I was not out of there yet though, as the Peruvian Customs Officer on the other side of the frontier had his little party trick. As soon as I greeted him, he looked at his mobile phone and stated that it was his lunch time. At ten O clock in the morning? I had to stifle a laugh because I had actually heard of this man! No matter what time of day it is, he apparently must have lunch when a foreigner turns up. It’s a cunning ploy, because his sister owns the only little shop/restaurant at the border. He heads there for an hour or so, eating at a snail’s pace. Eventually any traveller who is waiting, will go and buy water, a soft drink or even a meal. Hey presto, she gets thirsty customers who otherwise would have rushed through. I admired the theatre of it. After forty minutes I followed him in, bought the obligatory drink and secretly filmed him having his Seafood Ceviche. Only when I had bought something was he ready to stamp my papers.
Being the idiot that I am, I made the conscious decision to hunt out the most difficult roads I could find in each of the South American countries. I am not a fan of asphalt and I am proud that I have only covered 45 kms on the paved Trans American Highway so far. In Colombia this desire to keep off the main highways produced the most difficult but exhilarating ride I have ever done. It is an absolute must for any rider heading through these parts.
Located in the south of Colombia going through the Valley of Sibunday, the road between Mocoa and San Francisco in Putumoya was built in 1930 and zig zags the Andean Mountain Range. The road is 69.7 kms long. It is known variously as the Trampolin del Diablo (the Devil’s Trampoline, for the obvious reason that it throws people over the edge), the Adiós mi Vida (goodbye my life) or the Trampolin de la Muerte, (Trampoline of Death). None of these names instil confidence but when I saw a sign ‘This road is difficult but not impossible’, my spirits rose. This road is definitely not suitable for public transport and was originally built to transport soldiers during the war between Colombia and Peru. More than 500 people died on this road in 2011 and in 1989 more than 300 died in a single incident when a huge part of the road collapsed. The track, because that’s what it is, at times, gets extremely muddy and slippery and after a storm it is impassable even for four wheel drives. It is 70 kms of pure wilderness and light local traffic; a no man’s land; a place to connect with nature where you can find solitude but also pure adrenaline.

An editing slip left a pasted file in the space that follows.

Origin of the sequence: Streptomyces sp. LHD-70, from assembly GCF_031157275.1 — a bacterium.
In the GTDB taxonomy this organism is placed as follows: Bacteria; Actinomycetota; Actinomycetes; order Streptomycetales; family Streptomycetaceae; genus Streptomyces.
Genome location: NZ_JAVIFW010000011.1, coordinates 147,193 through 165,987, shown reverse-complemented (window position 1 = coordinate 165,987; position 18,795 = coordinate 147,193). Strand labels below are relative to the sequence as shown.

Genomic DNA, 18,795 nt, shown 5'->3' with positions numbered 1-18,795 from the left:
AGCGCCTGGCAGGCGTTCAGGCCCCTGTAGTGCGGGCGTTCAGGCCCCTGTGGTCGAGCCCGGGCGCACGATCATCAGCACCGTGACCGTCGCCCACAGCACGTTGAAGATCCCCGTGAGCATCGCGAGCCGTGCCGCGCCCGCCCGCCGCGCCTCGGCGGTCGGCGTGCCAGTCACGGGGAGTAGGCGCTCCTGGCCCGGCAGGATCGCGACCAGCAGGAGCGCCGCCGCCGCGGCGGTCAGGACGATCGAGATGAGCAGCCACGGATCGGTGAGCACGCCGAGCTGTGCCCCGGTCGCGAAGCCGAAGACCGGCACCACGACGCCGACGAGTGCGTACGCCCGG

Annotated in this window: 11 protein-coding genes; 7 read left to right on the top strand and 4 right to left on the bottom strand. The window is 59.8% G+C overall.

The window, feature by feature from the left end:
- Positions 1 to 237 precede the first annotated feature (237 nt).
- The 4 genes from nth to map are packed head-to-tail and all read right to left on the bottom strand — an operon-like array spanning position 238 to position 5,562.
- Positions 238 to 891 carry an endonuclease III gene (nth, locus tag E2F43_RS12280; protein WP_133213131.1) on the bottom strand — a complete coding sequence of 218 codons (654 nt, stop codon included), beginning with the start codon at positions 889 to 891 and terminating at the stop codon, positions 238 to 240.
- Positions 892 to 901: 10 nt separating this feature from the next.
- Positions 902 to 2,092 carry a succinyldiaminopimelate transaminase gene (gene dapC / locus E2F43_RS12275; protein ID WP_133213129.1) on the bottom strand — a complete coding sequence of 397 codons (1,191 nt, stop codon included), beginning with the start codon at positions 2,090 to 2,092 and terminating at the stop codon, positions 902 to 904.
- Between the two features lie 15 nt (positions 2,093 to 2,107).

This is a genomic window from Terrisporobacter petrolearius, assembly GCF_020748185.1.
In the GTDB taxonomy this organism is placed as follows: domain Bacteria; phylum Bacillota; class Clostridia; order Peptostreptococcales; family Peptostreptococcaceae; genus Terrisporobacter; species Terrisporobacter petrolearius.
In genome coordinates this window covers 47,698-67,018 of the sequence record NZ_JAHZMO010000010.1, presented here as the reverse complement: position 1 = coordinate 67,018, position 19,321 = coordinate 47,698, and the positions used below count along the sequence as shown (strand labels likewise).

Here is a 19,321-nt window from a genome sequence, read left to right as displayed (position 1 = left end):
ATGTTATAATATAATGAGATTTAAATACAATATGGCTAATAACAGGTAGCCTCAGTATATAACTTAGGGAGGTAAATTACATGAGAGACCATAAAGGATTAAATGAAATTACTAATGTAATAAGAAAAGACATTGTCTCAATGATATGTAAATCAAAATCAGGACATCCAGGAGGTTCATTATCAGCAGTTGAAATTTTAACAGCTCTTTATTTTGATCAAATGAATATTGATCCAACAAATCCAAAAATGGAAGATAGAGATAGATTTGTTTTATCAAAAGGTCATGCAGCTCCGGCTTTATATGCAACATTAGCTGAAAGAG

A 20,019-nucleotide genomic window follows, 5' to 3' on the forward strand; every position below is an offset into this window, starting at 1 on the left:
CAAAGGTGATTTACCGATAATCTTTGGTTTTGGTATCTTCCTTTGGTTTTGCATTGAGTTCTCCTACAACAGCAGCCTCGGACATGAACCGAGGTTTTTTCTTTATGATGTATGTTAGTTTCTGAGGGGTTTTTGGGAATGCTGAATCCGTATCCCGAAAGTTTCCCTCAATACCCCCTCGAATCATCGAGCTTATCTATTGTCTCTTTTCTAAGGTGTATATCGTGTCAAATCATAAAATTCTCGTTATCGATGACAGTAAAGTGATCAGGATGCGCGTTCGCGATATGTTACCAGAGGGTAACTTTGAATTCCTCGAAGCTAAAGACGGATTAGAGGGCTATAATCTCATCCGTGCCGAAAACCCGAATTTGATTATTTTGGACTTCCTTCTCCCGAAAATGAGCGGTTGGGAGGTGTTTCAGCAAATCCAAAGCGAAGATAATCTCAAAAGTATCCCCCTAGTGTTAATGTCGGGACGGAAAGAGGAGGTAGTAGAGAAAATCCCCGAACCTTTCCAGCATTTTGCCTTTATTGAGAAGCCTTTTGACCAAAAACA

It abounds in radical twists and turns next to cliffs and precipices and has more than 100 hairpin bends. On top of that landslides and avalanches are a common occurrence. Heavy mist and low visibility increase the rush. I was lucky that the weather was dry, perfect really. I was pleased about that as I had Cathy on the back plus my equipment with a total weight of over 500 kilos. On one particularly vicious bend there is a local man with a flag who voluntarily warns people of the impending danger, unpaid, but doing his humane duty. Superb.
It was a beautiful road with bubbling waterfalls, verdant green fauna and colourful butterflies everywhere. I felt like I was on a Spielberg film set and didn’t want the experience to end. We loved every second of it and it is a day I will never forget especially as it was completely un-touristic unlike the next road I sought out, the relaxingly named Death Road in Peru. But that’s another story….
I left from Bogota, the colourful capital of Colombia on the first of September and have now travelled through Colombia, Ecuador, Peru and Bolivia. At this minute I am sitting forlornly in San Juan, Argentina with a semi burnt out bike and a look of despair on my face. Over the last four months I have been nearly driven off a cliff, had a nearly catastrophic blowout, suffered from altitude sickness on three occasions, faced treacherous roads, had food poisoning, been bitten by a bullet ant and a spider and have broken down in the middle of nowhere. I’m not complaining and wouldn’t change anything. I have seen beautiful places, met wonderful people and I wake up every day, look at my bike and think, ‘YES’, I certainly am the luckiest person in the world, with the best job in the world. I feel privileged and humbled. Bring on the next eight months and all the wonder of South America.
An extended version of this article first appeared in Issue 18 of Overland magazine.